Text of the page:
7 basic components of a book proposal for an academic press
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7 basic components of a book proposal for an academic press

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So, you want to turn your dissertation into a book? Or, perhaps you want to write your first academic book on an entirely different subject. Unless you are famous and have publishers soliciting ...

So, you want to turn your dissertation into a book? Or, perhaps you want to write your first academic book on an entirely different subject. Unless you are famous and have publishers soliciting manuscripts from you, you likely will have to submit a formal academic book proposal to an academic press to have a hope of publishing a book with such a press.

Here Tanya Golash-Boza provides generic suggestions for what should go in an academic book proposal.

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    7 basic components of a book proposal for an academic press 7 basic components of a book proposal for an academic press Presentation Transcript

    • 7 Basic Components of a Book Proposal for an Academic Press Tips from Tanya Golash-Boza ® 2014 Text and Academic Authors Association (TAA)
    • #1  A one-page description of the book. The most important aspect of this one-page description is the argument you will set forth. Here is one example of how to do this:  Paragraph 1: Hook – Invite the reader into your proposal with an interesting anecdote or some surprising data.  Paragraph 2: State your central argument. Back it up with a few sentences.  Paragraph 3: State the contribution to scholarship and place in the literature.  Paragraph 4: Provide a brief roadmap to the book. ® 2014 Text and Academic Authors Association (TAA)
    • #2  A descriptive table of contents. Dedicate one paragraph to each chapter. Give the title of the chapter and provide a three to four sentence summary of the chapter. ® 2014 Text and Academic Authors Association (TAA)
    • #3  A mechanical description of the final manuscript. Here you say that the estimated length of the final manuscript will be anywhere from 70,000 to 150,000 words. More or less may raise eyebrows. You also should specify how many illustrations and/or tables you anticipate. ® 2014 Text and Academic Authors Association (TAA)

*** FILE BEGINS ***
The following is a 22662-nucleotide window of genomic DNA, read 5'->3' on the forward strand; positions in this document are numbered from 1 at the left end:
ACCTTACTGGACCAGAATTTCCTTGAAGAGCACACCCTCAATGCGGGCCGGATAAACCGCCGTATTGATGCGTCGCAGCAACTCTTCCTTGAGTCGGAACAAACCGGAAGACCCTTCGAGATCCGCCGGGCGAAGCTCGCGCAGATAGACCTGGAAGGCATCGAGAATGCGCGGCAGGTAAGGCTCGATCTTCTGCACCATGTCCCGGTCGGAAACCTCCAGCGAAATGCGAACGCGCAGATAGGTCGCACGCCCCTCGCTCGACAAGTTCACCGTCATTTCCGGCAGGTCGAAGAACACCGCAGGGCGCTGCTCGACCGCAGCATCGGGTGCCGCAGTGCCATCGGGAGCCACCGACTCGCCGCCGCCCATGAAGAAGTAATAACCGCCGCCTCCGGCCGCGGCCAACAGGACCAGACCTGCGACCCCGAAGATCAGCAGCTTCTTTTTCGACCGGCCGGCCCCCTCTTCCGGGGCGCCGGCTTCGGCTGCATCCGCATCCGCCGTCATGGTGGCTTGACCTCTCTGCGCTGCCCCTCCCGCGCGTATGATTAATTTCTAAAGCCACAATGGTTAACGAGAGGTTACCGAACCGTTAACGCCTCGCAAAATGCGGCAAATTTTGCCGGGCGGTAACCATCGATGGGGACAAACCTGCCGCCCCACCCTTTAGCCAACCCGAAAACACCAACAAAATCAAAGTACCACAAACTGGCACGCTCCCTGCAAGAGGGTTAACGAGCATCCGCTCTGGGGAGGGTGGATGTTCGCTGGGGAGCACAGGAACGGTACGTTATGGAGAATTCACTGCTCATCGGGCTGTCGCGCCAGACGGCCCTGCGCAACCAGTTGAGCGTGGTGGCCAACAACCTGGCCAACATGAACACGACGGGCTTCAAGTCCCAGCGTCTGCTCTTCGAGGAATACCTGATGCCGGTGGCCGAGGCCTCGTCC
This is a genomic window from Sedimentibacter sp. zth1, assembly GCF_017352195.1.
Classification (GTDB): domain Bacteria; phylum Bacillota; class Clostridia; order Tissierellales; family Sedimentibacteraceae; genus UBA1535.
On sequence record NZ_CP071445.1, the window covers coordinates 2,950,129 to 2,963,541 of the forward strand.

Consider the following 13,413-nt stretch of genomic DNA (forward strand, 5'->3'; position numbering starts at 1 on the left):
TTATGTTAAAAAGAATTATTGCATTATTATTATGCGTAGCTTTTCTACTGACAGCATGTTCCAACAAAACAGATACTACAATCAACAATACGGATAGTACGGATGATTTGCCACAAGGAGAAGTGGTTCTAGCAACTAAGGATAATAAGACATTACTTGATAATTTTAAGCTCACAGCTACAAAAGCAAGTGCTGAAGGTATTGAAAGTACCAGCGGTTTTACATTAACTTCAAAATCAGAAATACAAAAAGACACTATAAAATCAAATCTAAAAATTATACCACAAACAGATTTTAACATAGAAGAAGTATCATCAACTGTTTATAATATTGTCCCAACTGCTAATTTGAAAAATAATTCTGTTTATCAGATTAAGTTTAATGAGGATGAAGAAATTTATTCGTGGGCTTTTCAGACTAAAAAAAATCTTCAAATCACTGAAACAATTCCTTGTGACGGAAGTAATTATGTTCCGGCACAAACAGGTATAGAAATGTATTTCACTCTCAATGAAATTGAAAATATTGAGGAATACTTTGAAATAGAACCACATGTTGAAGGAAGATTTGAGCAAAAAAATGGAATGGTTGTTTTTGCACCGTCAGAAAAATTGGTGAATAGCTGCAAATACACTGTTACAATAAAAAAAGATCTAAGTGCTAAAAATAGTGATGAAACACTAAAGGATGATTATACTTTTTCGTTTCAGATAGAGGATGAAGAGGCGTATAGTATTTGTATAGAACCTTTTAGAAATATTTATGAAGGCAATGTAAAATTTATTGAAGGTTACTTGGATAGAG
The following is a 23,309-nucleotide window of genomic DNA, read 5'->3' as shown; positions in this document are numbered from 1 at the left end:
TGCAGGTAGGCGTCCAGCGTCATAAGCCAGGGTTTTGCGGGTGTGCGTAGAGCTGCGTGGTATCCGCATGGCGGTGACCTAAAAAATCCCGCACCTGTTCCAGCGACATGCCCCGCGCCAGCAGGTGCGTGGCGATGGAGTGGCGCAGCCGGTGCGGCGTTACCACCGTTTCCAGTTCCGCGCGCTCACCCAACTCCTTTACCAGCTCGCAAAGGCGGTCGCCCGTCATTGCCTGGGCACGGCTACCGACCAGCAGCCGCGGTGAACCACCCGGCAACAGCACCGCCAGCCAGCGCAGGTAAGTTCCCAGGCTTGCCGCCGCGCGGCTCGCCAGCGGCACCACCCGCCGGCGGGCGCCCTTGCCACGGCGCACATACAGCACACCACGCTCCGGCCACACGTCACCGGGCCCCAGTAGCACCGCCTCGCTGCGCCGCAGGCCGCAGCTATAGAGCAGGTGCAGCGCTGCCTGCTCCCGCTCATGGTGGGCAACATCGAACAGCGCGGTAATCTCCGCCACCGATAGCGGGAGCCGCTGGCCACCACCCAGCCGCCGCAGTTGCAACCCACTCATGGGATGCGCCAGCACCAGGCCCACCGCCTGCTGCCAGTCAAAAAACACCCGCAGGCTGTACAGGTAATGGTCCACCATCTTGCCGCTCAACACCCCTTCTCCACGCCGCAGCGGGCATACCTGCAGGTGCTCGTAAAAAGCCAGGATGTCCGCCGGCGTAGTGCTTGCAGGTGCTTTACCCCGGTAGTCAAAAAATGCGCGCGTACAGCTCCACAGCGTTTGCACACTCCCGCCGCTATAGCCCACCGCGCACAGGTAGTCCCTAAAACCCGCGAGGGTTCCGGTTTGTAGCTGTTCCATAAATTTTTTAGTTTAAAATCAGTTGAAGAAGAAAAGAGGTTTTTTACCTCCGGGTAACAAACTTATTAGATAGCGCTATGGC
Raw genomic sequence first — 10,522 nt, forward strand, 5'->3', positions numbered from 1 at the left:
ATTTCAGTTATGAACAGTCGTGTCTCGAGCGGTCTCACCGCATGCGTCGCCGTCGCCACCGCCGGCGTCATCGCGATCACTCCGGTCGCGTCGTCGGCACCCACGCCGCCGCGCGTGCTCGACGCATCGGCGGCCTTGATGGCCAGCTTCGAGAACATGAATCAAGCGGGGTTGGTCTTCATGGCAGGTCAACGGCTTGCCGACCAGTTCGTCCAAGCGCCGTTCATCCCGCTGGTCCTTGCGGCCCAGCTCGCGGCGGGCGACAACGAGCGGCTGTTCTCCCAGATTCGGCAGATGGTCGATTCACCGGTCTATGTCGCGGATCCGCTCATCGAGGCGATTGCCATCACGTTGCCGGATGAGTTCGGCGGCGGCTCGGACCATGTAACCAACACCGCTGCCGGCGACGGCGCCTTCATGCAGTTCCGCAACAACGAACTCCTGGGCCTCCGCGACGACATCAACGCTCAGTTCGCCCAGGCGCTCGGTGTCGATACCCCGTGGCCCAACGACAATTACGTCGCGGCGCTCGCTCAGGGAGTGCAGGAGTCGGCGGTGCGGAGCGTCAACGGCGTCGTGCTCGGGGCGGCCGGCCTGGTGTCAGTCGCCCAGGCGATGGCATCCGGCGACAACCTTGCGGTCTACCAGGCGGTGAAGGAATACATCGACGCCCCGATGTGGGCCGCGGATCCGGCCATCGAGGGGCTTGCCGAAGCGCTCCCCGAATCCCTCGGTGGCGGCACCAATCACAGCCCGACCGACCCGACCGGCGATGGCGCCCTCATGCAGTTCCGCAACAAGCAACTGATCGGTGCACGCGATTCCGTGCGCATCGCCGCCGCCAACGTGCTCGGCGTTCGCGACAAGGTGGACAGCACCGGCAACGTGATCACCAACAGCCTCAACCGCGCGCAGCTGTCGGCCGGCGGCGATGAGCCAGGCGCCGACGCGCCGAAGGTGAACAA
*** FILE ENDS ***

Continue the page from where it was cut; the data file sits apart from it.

• #4  A description of the audience for your book. Tell the editor who you expect to purchase your book. Will it be read only in your field, or also in other disciplines? Will undergraduates be able to understand your book? Or, is it solely directed at faculty and graduate students? Could it be used in undergraduate or graduate courses? If so, explain which ones. ® 2014 Text and Academic Authors Association (TAA)
    • #5  Describe the competition. What are the existing books in your field? How will your book stand out from these? Do you use a different methodology or approach? Is yours designed for a different audience? If any of the competing books you mention are quite similar to your own, spend a few sentences explaining how yours is distinct. ® 2014 Text and Academic Authors Association (TAA)
    • #6  How far along are you? Do you have a complete manuscript? If you do, say so. If not, say how many chapters you have completed, and provide an expected date of completion. If this is your first academic book, I discourage you from sending a proposal before you are certain you will finish the book within a year. If the publisher requires a complete manuscript, you likely want to be less than six months away from completion before sending the proposal. ® 2014 Text and Academic Authors Association (TAA)
    • #7  Who might review your book? You can provide the names and contact information of people who you think might be appropriate readers for your book. ® 2014 Text and Academic Authors Association (TAA)
    • Repurposed with permission from Tanya Golash-Boza’s blog, Get a Life, PhD: Succeed in Academia and Have a Life Too ® 2014 Text and Academic Authors Association (TAA)